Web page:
Merck & Co. is taking a $170 million charge after discontinuing development of an experimental drug tested in patients hospitalized with severe and critical Covid cases, the company said in a quarterly filing.
In April, the drug giant announced that it was scrapping the intravenous therapy, called MK-7110, which was acquired in a $425 million deal in late November. The company had clinched a $356 million deal with the U.S. in December to deliver as many as 100,000 doses of MK-7110 by the end of June.
U.S. regulators told Merck early in 2021 that results from a small study weren’t sufficient to seek clearance for the drug. At first, that prompted discussions about launching a new, large late-stage trial, according to Nick Kartsonis, senior vice president of clinical research for infectious diseases and vaccines at Merck Research Laboratories.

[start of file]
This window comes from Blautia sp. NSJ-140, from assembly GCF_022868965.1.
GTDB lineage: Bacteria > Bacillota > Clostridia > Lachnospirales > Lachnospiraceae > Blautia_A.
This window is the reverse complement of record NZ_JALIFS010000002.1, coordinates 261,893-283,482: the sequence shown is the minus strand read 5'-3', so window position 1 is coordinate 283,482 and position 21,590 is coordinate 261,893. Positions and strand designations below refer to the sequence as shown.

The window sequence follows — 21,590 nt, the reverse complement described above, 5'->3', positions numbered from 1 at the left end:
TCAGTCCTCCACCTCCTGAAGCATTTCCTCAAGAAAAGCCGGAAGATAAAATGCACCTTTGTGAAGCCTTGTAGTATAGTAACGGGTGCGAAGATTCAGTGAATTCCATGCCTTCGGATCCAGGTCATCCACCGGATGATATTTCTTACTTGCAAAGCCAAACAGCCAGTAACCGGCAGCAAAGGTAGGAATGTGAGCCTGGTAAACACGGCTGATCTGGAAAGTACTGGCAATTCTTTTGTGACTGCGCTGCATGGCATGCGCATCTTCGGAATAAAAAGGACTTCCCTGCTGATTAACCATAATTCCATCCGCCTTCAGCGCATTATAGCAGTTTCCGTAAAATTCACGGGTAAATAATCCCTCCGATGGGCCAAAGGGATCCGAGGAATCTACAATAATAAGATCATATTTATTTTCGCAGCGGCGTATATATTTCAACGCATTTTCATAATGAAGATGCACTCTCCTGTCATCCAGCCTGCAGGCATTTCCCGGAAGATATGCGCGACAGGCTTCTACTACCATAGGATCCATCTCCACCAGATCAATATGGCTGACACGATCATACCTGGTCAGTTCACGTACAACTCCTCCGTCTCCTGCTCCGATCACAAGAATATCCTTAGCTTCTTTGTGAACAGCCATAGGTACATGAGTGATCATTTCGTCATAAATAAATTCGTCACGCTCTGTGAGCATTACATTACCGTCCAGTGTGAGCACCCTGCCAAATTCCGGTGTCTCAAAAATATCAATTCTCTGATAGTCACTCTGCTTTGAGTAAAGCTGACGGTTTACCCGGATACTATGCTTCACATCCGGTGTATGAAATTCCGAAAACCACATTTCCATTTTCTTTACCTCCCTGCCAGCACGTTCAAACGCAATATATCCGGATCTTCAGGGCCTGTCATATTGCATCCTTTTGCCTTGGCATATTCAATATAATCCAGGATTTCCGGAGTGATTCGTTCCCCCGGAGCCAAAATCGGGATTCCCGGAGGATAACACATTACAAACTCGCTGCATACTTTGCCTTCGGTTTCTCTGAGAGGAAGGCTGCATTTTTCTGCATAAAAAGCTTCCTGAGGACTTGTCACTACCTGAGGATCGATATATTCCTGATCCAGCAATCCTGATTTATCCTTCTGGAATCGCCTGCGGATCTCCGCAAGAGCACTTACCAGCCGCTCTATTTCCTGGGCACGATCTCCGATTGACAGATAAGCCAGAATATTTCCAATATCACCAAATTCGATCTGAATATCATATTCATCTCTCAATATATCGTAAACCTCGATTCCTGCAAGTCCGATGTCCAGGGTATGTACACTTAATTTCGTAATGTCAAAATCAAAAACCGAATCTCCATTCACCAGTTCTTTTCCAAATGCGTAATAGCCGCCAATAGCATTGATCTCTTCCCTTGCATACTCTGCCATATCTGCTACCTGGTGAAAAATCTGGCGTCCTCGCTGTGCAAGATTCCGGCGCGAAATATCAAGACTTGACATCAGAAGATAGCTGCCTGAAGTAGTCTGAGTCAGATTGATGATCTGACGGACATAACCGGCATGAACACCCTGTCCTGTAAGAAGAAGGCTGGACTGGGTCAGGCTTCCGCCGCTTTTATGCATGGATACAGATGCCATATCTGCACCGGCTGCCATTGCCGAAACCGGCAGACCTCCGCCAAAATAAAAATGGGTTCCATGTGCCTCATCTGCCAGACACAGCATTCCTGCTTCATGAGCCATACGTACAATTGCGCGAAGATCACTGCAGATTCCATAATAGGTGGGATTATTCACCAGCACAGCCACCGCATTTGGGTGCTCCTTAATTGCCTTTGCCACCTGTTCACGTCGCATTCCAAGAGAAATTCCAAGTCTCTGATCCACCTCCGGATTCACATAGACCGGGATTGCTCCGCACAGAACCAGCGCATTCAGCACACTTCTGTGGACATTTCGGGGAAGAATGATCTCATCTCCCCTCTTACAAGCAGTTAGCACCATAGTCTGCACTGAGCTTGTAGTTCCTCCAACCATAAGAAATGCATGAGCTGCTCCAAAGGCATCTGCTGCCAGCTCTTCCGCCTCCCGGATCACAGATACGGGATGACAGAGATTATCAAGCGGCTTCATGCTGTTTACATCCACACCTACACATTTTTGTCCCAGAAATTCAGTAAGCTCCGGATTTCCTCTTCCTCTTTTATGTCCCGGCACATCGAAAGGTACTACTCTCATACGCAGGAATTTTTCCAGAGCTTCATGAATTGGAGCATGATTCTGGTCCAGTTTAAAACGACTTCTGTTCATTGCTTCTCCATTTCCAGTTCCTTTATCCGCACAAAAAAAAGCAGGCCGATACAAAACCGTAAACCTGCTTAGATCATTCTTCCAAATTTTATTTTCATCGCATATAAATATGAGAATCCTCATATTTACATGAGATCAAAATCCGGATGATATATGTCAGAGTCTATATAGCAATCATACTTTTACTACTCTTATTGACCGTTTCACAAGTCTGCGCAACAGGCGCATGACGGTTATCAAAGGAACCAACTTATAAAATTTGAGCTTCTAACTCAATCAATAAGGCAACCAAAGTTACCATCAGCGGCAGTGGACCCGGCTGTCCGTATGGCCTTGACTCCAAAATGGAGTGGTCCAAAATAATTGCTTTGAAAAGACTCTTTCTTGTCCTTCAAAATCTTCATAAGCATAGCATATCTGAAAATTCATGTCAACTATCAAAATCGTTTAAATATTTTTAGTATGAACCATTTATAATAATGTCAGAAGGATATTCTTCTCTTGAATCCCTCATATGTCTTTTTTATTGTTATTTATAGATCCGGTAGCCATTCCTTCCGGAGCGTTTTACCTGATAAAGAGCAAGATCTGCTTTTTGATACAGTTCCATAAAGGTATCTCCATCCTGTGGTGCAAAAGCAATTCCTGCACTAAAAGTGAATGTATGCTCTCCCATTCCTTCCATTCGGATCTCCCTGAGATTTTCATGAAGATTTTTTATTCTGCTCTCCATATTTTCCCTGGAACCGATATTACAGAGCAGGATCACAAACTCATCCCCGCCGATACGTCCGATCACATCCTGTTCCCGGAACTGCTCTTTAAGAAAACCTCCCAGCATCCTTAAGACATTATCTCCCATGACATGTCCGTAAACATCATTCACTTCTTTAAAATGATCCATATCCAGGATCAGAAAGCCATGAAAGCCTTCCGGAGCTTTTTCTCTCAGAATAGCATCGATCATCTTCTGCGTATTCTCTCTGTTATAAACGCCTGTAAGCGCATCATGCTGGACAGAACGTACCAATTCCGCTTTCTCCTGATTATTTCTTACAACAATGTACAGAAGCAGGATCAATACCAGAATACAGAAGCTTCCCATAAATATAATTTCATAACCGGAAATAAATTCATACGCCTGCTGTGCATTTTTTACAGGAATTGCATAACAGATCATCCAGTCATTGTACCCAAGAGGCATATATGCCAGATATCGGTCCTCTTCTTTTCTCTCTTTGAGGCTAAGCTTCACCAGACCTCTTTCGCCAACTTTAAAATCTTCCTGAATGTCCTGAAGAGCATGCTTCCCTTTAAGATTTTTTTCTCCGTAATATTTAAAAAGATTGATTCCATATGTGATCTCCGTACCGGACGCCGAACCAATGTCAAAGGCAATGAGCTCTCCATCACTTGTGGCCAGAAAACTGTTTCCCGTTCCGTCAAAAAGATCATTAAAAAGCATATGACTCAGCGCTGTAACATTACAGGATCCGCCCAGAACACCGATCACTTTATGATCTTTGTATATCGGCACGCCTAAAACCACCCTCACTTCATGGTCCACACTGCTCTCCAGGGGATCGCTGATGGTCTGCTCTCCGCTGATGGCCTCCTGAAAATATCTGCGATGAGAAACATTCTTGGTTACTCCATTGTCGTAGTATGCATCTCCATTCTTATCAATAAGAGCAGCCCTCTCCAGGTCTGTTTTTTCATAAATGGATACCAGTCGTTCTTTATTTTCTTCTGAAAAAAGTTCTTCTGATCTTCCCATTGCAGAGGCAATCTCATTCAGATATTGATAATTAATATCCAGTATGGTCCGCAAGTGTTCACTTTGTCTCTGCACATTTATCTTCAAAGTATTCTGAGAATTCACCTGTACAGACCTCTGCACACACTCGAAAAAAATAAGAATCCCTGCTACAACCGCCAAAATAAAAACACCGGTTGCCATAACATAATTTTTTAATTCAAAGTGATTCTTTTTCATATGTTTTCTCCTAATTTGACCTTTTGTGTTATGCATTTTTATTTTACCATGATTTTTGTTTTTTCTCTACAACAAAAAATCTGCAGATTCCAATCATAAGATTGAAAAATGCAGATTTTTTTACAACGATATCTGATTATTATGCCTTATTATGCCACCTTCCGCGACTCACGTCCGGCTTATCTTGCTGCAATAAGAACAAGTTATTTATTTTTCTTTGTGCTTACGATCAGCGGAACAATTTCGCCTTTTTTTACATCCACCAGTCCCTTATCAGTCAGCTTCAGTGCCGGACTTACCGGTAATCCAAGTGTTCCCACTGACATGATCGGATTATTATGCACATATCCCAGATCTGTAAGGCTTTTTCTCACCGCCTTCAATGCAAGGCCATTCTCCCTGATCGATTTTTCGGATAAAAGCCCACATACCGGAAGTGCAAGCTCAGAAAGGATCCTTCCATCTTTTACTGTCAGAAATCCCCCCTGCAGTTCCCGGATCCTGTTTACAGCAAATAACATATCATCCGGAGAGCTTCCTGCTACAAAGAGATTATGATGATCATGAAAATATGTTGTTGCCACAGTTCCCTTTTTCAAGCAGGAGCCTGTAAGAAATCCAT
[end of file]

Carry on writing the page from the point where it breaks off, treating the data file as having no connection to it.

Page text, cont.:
But Merck announced on April 15 that it would abandon the intravenous product since it wouldn’t have been available until the first half of 2022 because of additional research required to prove it works.
The protracted timeline and the need to focus on development for another drug, an antiviral pill called molnupiravir, were driving factors in abandoning development of the drug, Merck said. The company will no longer receive U.S. funding for supply, given the agreement was contingent on regulatory clearance.
The charge will be accounted for in Merck’s first-quarter cost of sales, according to the filing Wednesday.
Our mission to make business better is fueled by readers like you. To enjoy unlimited access to our journalism, subscribe today.